Discrimination and Telomere Length Among Older Adults in the United States

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    Abstract Objectives: Chronic stress from experiencing discrimination can lead to long-term changes in psychological and physiologic responses, including shorter leukocyte telomere length. We examined the association between leukocyte telomere length and variations in the association by race or type of discrimination. Methods: Our study consisted of 3868 US-born non-Hispanic black (hereinafter, black) and non-Hispanic white (hereinafter, white) adult participants from the 2008 Health and Retirement Study biomarker sample with complete sociodemographic and discrimination information. We examined major lifetime unfair treatment and everyday discrimination. Coarsened exact matching matched exposed and unexposed participants on several sociodemographic factors. Coarsened exact matching creates analytic weights for the matched data sets. We applied weighted linear regression to the matched data sets. We conducted 2 subanalyses in which we matched on potential mediators—physical activity, smoking status, and obesity—and examined if racism was associated with shorter telomere length compared with other attributes. All analyses were stratified by race. Results: We found no difference in telomere length for black and white participants reporting major lifetime unfair treatment (β = 0.09; 95% CI, –0.33 to 0.15) or everyday discrimination (β = 0.04; 95% CI, –0.12 to 0.40). Everyday discrimination was associated with shorter leukocyte telomere length among black people (β = –0.23; 95% CI, –0.44 to –0.01) but not among white people (β = 0.05; 95% CI, –0.01 to 0.10). Matching on potential mediators generally decreased the effect estimate among black people. Conclusions: Experiencing everyday discrimination was associated with shortened telomere length among older black adults. Further research is needed to understand the adverse physiologic effects of discrimination to create effective interventions

    Prenatal Alcohol Exposure and Child Psychosocial Behavior: A Sibling Fixed-Effects Analysis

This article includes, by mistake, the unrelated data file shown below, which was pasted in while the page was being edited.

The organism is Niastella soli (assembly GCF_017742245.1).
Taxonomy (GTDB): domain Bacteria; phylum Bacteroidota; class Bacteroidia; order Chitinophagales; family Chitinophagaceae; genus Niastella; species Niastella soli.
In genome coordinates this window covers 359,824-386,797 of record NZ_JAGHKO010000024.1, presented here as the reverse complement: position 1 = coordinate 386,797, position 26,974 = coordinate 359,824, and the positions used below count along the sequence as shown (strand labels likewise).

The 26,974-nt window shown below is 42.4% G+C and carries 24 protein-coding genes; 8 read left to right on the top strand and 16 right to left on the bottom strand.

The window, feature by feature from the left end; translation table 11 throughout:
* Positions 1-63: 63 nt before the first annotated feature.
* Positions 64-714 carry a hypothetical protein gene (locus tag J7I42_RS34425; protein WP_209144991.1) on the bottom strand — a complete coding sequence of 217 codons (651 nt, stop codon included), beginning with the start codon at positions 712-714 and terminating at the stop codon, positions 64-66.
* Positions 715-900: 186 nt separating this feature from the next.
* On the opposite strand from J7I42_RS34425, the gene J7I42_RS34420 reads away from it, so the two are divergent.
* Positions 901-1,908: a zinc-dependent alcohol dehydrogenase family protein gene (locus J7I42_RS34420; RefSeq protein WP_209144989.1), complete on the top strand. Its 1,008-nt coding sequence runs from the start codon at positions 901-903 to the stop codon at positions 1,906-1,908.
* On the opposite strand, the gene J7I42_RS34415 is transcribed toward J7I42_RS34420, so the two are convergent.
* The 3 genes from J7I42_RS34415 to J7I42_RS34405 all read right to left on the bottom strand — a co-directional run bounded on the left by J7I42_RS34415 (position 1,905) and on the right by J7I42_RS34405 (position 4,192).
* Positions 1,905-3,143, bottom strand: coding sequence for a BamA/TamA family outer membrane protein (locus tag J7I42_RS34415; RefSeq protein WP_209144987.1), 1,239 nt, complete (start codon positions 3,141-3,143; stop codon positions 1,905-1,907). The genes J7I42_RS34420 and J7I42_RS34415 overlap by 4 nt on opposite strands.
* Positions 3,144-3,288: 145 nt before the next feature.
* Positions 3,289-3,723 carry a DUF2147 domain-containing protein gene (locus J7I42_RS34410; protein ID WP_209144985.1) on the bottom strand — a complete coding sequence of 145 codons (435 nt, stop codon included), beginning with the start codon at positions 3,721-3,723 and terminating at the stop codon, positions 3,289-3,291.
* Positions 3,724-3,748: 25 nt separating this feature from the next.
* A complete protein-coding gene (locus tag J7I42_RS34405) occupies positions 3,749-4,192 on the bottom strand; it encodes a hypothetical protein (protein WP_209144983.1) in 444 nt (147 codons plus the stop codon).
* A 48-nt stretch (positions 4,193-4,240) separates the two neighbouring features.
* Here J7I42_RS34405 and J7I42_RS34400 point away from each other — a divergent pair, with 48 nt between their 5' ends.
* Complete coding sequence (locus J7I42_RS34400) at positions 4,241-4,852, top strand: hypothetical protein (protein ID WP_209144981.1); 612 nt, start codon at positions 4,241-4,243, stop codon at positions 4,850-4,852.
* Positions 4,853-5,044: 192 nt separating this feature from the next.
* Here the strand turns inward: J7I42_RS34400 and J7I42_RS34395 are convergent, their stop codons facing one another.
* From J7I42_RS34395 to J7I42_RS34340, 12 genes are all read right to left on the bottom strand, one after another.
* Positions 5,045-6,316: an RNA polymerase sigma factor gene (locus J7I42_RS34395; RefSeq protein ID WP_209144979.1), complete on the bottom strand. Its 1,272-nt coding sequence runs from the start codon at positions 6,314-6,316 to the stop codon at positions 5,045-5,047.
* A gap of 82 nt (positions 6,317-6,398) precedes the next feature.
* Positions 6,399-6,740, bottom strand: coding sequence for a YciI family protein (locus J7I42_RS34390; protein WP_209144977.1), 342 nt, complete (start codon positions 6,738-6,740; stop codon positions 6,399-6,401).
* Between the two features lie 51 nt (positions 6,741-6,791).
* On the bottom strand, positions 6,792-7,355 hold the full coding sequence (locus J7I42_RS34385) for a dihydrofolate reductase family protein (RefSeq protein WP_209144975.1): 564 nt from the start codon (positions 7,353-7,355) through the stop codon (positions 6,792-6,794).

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    Background: The association between low levels of alcohol consumption during pregnancy and children's health remains unclear because of the difficulty in ruling out residual genetic and environmental confounding factors. In this study, using a within-family sibling fixed effects design, we sought to examine the association between low prenatal alcohol exposures (PAE) and children's overall psychosocial behavior in a Japanese cohort.Methods: We used maternal and sibling data from the Japanese Study of Stratification, Health, Income and Neighborhood 2012-2013. Households were recruited from the Tokyo metropolitan area through clustered random sampling. Children under 18 years old who have siblings (n = 1,600) and their mothers were selected. PAE status was retrospectively measured, and classified by binominal and continuous measurements. Outcome measures of children's psychosocial behavior were assessed with the Child Behavior Checklist T-score.Results: Low PAE was significantly associated with the offspring's anxiety problems (β = 1.54, 95%CI = 0.26, 2.82) and internalizing problems (β = 2.73, 95%CI = 0.87, 4.60), and marginally significant with the offspring's total problem scores (β = 2.34, 95%CI = −0.24, 4.92). There was no significant difference in PAE between boys and girls when it comes to behavioral problems.Conclusions: Low PAE was associated with children's anxiety, internalizing problems and overall problems, taking into account possible unobserved genetic and environmental confounding influences